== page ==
The Coast Guard estimates there are between 12,000 and 15,000 licensed tugboat and towboat operators operating, more than 5,200 towing vessels in United States waters. Today, mariners holding several different types of "lower level" licenses operate towing vessels from 25 to 1,600 gross tons on routes that include oceans, near coastal and inland waters, the Great Lakes, and western rivers.
Ever since the Coast Guard imposed its licensing scheme on towing vessel operators in 1972, their safety, training and working conditions seldom received more than passing consideration from Congress. What changes did occur came as a result of public reaction and indignation to high profile accidents and environmental disasters such as the Sunset Limited accident, the Martin J. Berman grounding off San Juan, and the Scandia-North Cape accident that polluted the Rhode Island coast. Many of the resulting changes are still in progress.
During the same thirty-year period, other sectors of the marine industry employing lower-level mariners with comparable backgrounds incorporated many improved Coast Guard safety standards in both their vessels and in their operations. For example, the small passenger vessel industry and the offshore oil industry now operate "inspected" vessels that must meet rigorous Coast Guard construction, equipment, and safety standards. Even the commercial fishing industry with such a poor safety record that Congress had to intervene, cancel unenforceable "voluntary" guidelines, and direct the Coast Guard to properly regulate the industry, now has a set of vessel safety standards that provides its mariners with at least minimal protection. Although there is no shortage of "regulations," there are no comprehensive towing vessel safety standards that guide the entire industry.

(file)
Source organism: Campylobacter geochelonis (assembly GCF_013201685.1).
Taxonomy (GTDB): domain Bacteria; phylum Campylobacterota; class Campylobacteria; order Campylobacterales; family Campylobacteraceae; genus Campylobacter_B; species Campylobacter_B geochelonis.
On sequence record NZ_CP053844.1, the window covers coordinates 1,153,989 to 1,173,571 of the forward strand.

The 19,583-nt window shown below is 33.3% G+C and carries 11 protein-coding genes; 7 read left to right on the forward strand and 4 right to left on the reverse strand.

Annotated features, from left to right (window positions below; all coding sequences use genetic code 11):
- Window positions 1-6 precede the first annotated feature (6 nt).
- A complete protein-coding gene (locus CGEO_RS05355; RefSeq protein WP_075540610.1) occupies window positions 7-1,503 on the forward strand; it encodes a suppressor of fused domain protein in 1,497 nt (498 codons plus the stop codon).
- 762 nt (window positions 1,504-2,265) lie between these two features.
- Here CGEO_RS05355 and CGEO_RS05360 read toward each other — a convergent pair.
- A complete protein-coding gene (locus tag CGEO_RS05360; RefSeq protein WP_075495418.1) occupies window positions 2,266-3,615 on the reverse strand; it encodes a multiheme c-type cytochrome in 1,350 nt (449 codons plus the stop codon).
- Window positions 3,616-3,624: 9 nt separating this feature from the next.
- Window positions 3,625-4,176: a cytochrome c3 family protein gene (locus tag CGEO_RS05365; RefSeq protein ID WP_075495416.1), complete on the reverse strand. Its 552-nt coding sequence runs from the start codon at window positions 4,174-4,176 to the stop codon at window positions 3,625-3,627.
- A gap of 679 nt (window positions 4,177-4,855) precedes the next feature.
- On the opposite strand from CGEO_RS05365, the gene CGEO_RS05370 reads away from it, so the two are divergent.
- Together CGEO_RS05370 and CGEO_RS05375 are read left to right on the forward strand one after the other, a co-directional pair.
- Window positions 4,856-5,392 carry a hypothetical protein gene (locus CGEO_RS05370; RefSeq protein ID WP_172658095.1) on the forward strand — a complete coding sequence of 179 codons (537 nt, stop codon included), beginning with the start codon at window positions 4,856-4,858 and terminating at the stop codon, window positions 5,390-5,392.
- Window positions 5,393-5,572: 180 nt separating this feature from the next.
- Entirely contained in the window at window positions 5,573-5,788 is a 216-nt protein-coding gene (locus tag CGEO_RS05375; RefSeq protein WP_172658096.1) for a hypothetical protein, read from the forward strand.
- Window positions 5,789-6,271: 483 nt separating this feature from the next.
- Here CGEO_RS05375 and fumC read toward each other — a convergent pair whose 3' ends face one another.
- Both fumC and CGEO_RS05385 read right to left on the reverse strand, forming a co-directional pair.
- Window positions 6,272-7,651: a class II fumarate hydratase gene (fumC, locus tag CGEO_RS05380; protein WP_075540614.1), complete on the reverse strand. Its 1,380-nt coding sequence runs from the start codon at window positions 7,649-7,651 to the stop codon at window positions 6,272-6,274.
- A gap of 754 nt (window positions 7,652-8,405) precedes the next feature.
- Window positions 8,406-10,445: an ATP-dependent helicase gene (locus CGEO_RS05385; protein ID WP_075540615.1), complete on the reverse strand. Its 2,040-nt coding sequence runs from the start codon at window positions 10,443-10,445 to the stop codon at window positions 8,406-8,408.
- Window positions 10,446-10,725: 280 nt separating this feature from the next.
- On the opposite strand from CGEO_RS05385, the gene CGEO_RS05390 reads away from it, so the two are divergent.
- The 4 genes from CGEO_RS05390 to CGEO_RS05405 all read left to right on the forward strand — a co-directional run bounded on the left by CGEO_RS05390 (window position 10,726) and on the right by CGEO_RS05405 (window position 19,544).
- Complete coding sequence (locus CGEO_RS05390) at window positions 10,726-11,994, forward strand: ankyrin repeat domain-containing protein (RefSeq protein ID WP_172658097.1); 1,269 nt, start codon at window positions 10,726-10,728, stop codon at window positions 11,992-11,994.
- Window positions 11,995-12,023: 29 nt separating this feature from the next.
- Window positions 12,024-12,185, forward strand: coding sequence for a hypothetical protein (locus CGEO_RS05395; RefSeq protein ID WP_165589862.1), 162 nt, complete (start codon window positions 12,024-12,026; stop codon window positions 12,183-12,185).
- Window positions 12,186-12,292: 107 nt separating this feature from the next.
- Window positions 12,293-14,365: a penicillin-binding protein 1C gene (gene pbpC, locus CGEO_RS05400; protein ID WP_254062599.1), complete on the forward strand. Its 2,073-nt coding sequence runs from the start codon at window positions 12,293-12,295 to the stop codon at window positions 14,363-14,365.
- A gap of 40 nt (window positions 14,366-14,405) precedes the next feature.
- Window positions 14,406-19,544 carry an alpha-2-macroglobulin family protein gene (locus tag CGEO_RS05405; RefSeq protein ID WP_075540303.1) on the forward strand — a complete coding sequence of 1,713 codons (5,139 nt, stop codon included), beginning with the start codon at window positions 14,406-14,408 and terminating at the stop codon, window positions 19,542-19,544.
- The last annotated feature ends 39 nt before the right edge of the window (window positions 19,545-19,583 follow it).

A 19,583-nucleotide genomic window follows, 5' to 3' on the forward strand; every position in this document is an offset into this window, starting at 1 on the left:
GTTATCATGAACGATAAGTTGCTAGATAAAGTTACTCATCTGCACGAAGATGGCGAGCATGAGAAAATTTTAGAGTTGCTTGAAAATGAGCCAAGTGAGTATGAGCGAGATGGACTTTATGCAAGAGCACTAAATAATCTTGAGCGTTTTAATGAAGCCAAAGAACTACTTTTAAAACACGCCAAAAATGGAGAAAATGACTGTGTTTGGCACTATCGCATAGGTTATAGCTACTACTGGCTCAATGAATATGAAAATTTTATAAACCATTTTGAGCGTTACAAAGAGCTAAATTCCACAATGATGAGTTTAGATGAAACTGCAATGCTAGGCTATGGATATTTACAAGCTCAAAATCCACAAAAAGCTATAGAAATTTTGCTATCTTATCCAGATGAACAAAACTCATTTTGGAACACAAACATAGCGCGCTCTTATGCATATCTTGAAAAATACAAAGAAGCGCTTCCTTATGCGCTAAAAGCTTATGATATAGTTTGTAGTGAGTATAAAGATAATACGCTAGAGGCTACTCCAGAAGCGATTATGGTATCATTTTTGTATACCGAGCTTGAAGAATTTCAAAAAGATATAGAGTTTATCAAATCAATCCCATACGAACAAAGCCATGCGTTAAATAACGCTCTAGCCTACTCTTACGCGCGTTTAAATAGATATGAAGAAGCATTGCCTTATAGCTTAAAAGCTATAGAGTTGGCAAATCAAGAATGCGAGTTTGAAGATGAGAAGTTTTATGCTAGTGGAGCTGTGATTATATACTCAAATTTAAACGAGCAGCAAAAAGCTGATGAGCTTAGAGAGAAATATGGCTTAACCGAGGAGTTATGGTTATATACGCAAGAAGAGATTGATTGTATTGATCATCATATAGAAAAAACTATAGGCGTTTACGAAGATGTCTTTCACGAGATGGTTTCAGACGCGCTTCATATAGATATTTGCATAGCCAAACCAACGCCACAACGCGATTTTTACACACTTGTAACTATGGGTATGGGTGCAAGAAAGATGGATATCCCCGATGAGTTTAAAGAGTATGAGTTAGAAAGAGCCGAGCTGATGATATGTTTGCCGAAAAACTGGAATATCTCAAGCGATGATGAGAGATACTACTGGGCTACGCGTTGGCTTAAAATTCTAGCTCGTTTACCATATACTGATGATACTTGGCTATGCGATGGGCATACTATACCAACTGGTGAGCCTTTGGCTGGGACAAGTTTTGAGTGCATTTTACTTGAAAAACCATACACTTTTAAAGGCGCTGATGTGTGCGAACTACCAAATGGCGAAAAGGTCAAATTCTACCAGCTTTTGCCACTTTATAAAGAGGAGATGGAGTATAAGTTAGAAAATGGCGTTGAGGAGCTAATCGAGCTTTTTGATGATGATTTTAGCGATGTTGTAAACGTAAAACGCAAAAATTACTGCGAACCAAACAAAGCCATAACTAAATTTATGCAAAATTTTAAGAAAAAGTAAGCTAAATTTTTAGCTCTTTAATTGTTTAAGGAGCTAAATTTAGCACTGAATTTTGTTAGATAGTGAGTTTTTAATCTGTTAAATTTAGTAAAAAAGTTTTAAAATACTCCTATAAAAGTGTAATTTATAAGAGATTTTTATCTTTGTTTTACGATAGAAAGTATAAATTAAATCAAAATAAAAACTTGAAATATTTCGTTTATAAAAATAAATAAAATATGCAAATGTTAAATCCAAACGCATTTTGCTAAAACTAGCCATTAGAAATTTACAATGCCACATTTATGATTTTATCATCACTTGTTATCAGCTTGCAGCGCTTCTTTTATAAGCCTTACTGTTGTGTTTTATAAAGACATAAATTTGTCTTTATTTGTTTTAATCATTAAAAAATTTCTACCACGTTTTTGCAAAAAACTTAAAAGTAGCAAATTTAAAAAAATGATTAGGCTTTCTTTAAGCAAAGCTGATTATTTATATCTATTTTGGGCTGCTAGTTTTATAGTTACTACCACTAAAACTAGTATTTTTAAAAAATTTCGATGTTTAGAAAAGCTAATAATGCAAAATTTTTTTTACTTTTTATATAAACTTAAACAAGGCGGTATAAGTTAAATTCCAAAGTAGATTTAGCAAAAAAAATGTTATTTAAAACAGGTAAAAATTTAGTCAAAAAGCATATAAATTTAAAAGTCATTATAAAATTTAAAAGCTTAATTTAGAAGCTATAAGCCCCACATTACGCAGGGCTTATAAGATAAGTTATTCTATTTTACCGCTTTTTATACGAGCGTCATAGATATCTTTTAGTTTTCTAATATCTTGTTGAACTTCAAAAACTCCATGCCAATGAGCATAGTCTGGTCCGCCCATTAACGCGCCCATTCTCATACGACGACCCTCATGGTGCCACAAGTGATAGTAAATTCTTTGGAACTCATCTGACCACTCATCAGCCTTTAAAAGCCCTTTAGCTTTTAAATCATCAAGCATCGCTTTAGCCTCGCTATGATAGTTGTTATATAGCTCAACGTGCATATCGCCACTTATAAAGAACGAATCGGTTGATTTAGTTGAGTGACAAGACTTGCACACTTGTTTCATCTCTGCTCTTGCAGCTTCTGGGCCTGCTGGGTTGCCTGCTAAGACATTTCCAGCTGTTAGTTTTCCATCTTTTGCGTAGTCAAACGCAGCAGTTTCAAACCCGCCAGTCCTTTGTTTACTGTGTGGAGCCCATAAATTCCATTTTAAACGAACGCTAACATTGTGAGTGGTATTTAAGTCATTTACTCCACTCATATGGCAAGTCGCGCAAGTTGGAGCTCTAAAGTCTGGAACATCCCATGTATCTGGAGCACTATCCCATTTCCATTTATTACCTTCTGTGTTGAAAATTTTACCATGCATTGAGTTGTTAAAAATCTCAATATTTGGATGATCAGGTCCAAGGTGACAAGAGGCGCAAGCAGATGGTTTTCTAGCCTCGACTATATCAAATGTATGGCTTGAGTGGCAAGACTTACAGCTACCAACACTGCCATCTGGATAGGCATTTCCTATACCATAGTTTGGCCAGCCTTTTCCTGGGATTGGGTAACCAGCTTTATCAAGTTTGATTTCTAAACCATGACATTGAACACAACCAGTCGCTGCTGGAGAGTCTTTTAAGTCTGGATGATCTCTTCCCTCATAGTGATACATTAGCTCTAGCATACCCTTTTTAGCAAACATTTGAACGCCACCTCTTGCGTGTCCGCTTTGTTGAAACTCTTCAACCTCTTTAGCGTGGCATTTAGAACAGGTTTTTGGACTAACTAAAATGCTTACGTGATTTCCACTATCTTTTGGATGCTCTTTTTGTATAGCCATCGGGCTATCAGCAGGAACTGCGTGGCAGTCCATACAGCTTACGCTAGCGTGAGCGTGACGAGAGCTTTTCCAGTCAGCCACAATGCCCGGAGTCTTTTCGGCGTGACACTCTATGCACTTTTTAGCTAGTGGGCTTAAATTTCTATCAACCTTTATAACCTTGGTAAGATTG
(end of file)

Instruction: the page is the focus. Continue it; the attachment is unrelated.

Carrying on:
Towing industry management successfully warded off Coast Guard vessel inspection for over 50 years. A sizeable portion of the fleet, specifically companies that are members of the American Waterways Operators (AWO), now operate their mostly uninspected vessels under a well designed but still "voluntary" set of guidelines. However, changes are in the air. Investigations following three major accidents in the past decade shattered a number of myths and forced the Coast Guard and the industry trade association to closely examine the high fatality rate in the towing industry, the safety of its vessels and their crews, towing operator qualifications, and licensing standards.
Many licensed towing vessel "operators," soon to become Merchant Marine Officers with in a new Master, Mate and Pilot licensing scheme, are starting to awaken to the fact that they are responsible for many "things" that they were never taught about in a "license-prep" class. But what "things"? And how are licensed mariners vulnerable? This book attempts to answer these questions so mariners working on towing vessels may better focus on what should be their real concerns and catch up on many details that were allowed to slip through the cracks over the years. That is the purpose of this book.
The closing chapter of this book outlines a course of study for aspiring towing vessel officers to follow to learn and understand the factual information the Coast Guard expects them to know. That course background information reflects Marine Education Textbook's tradition of thirty-years standing.
Chapters include: Licensing and Certification; Manning of Towing Vessels; Rules and Regulations for Uninspected Towing Vessels; Towing Operations; Pollution Control; Towing Vessel Officer Study Material for License Preparation*; Bibliography.
This book was prepared for mariners who already hold towing licenses as well as those who intend to sit for their first license.
[*This book does not stand-alone and does not provide for complete license preparation. The book directs its readers to additional study material available.]